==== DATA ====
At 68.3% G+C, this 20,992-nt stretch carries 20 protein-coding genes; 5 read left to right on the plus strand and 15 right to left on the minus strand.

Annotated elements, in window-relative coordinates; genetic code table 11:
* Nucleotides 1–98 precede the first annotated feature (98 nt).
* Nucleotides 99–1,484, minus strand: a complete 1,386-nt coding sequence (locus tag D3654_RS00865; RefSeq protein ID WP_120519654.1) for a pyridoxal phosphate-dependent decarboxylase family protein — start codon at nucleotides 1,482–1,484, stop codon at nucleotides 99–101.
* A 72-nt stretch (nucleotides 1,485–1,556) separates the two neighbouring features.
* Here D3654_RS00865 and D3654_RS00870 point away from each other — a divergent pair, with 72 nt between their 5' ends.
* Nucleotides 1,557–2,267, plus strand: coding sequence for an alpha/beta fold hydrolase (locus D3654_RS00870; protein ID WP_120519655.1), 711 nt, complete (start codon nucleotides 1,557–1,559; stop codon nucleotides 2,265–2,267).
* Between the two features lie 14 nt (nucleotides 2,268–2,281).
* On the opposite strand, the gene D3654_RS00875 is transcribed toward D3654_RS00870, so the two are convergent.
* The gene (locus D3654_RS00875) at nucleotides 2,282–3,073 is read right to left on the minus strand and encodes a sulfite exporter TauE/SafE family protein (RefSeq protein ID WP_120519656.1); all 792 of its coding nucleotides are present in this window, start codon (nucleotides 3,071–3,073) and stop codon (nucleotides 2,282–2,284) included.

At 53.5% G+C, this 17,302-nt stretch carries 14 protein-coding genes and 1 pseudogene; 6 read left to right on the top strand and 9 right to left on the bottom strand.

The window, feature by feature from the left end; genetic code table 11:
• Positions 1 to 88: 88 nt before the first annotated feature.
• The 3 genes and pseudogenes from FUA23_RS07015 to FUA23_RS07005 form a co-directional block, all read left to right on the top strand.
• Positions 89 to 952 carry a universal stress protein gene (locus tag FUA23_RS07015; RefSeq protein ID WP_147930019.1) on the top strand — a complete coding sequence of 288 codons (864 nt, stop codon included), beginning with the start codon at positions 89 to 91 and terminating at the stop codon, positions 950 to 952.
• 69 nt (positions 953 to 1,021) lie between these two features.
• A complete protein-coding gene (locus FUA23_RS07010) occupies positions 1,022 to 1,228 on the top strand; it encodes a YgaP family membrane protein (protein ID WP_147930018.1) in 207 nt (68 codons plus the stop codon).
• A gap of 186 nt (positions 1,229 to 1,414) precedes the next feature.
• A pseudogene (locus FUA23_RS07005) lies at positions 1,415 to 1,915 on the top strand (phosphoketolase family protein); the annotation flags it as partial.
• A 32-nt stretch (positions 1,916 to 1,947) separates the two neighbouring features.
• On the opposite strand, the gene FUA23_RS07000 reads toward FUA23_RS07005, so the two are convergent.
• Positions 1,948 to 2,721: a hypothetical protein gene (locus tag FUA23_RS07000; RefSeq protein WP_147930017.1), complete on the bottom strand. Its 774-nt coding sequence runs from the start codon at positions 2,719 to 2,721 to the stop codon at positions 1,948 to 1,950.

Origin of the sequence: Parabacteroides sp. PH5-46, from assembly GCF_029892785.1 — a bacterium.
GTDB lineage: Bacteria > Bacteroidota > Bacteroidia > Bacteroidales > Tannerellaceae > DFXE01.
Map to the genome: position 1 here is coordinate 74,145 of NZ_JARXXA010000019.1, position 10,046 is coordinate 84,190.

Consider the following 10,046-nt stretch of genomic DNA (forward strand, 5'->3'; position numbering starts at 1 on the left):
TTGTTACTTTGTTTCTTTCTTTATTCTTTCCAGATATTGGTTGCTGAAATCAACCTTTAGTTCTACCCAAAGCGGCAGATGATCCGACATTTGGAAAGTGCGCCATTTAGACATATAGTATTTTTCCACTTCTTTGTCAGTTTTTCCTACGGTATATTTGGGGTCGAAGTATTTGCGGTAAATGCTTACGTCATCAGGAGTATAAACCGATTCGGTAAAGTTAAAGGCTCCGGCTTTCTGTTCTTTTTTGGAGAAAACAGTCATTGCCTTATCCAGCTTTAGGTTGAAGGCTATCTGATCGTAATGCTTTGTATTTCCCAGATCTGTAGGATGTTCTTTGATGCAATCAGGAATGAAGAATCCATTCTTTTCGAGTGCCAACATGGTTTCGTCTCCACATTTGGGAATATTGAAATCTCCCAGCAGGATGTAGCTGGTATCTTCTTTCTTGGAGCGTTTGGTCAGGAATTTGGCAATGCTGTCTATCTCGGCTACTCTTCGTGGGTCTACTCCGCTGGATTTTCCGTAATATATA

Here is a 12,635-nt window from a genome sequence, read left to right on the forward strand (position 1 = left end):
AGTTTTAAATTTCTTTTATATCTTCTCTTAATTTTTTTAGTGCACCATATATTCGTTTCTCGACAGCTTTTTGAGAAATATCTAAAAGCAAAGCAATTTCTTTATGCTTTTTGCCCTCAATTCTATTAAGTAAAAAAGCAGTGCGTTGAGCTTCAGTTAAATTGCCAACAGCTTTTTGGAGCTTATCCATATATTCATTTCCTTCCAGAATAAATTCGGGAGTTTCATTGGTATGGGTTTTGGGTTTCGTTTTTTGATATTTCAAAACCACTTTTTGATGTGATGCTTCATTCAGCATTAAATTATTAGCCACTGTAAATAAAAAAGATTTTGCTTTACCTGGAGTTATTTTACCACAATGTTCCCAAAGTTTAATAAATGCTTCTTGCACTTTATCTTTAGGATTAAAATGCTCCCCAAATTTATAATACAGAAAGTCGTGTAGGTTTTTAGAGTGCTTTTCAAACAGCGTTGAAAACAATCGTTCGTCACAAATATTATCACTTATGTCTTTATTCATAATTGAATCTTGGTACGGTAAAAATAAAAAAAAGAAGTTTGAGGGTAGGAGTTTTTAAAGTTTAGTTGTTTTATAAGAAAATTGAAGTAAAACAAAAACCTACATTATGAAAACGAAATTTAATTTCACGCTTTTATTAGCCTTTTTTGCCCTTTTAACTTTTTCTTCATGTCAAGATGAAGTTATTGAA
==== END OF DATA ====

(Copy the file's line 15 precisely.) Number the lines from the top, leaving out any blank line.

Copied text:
• Positions 89 to 952 carry a universal stress protein gene (locus tag FUA23_RS07015; RefSeq protein ID WP_147930019.1) on the top strand — a complete coding sequence of 288 codons (864 nt, stop codon included), beginning with the start codon at positions 89 to 91 and terminating at the stop codon, positions 950 to 952.